What are some of the strategies you teach your students or children to add two and three-digit numbers? Do you use compensation? Or do you begin teaching with the standard algorithm? Teaching students to be flexible in their strategies makes them more likely to persevere and find a solution.
One of the many strategies I have been teaching my students to use is making a ten. The next step is teaching compensation which utilizes a number close to a ten (10, 20, 30, 40, 50, etc.).
Compensation is defined as adjusting one number when adding.
See the example below:
COMPENSATION OR TRANSFORMATION?
But hold on! Some math textbook series call it transformation! So what is the difference? The research states compensation only adjusts one number at a time while transformation adjusts both numbers simultaneously. Though it seems like semantics, it does make a difference when teaching this strategy to second graders!
In my district, we happen to use the Go Math textbook. The district encourages the teachers to NOT use it as intended. Instead, the district encourages teachers to focus on the standards, number talks, math talk, and strategies. However, I still use the math for practice (students have consumables). In Go Math, this process of adjusting numbers is referred to as compensation.
TEACHING THE STRATEGY
Many years ago, I trained in Math Their Way®. Because of this training, I teach a concept or a strategy at the concrete level. At the concrete level, students use manipulatives only. The next level is the connecting level. The connecting level associates numbers and symbols with the manipulatives or models the students have made. Then we move onto the symbolic level in which students use paper and pencil.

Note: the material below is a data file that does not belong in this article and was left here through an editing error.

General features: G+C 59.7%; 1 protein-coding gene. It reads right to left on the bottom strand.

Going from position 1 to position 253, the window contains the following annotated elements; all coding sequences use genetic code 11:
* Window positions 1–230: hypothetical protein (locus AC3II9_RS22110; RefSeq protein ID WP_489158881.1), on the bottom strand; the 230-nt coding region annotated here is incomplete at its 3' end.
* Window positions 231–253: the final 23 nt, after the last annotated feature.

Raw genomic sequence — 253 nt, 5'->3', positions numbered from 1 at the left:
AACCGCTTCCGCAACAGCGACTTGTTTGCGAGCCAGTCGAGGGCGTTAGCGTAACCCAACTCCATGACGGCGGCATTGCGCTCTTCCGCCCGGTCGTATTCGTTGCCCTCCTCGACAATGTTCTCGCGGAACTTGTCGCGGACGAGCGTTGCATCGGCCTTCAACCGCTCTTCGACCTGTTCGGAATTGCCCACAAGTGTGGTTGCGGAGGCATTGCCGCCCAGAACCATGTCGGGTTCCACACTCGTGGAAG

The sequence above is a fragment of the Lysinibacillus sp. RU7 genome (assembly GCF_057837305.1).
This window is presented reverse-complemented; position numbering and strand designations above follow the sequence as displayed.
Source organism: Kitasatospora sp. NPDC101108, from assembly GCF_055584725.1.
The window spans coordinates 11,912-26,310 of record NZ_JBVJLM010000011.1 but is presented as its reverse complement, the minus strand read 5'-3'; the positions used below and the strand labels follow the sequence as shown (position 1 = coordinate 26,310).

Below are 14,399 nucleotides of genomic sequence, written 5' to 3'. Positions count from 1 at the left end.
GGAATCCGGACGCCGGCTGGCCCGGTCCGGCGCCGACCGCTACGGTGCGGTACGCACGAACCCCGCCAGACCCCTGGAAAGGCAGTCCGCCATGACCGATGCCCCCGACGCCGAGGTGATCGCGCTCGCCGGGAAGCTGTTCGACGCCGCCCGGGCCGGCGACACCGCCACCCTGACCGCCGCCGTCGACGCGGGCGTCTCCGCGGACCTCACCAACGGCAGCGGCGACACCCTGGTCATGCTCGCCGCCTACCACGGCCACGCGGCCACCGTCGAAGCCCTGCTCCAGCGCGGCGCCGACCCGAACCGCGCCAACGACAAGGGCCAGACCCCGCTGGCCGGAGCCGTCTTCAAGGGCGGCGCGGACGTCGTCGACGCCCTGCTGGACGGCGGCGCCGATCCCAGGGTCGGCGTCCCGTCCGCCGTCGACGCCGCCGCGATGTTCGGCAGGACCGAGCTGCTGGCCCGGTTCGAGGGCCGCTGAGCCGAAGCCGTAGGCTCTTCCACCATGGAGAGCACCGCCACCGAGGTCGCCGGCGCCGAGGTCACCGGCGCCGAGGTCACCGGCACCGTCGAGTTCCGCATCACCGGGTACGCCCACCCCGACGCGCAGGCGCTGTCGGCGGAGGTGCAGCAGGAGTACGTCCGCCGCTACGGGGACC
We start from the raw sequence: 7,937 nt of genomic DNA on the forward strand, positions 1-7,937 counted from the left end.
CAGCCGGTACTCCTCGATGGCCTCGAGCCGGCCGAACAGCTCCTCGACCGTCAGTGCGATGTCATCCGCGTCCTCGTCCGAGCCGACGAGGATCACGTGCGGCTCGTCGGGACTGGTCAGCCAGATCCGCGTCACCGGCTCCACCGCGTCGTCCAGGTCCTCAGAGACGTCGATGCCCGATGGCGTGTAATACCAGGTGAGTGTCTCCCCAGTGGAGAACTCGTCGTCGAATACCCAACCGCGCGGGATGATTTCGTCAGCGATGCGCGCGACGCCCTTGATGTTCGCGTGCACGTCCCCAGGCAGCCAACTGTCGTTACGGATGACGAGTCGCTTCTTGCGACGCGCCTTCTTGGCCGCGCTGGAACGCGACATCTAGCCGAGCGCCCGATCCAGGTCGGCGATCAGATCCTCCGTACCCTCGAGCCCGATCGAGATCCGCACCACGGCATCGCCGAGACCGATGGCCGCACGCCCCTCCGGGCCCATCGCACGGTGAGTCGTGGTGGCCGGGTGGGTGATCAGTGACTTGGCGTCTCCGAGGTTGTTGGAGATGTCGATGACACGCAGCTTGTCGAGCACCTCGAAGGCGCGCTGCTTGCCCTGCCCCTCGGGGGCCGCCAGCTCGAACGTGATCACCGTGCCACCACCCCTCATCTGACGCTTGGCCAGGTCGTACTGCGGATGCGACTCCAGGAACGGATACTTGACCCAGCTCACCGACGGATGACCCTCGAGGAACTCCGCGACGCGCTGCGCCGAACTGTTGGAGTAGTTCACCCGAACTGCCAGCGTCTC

Before I began teaching the strategy, I made some work mats that were double-sided and would help add some structure to the lesson.
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In the examples below, we started learning compensation by only using manipulatives to represent numbers. I also used a Number Talk in which I showed number models similar to the ones below and asked the students to find out how many there were. Students shared various strategies, including counting on, making a ten, grouping tens and ones, etc.
I would give the students two numbers that they had to represent on either side of the zigzag line. For this part, I had the students work together as partners sharing one mat since I was limited in the number of manipulatives I had for this lesson.
The students would physically move the ones over to one side to complete a ten. Note that we did not trade the new ten for a rod (that comes later when we focus on regrouping).
SWITCHING TO THE CONNECTING LEVEL
Now that the students had an understanding of the concept of adjusting or compensating numbers, it was time to put manipulatives away and go to drawing models for the number as well as adding numbers and symbols for addition.
We used the boards to practice this at least 5 times before I could see that the majority could do use this strategy independently. From there it was time to go to the symbolic level and practice in the math consumable.
Here’s a video of one of my students using this strategy independently.
Don’t Go Yet!
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What other strategies do you use for teaching addition with two and three digits?
Please share below in the comments!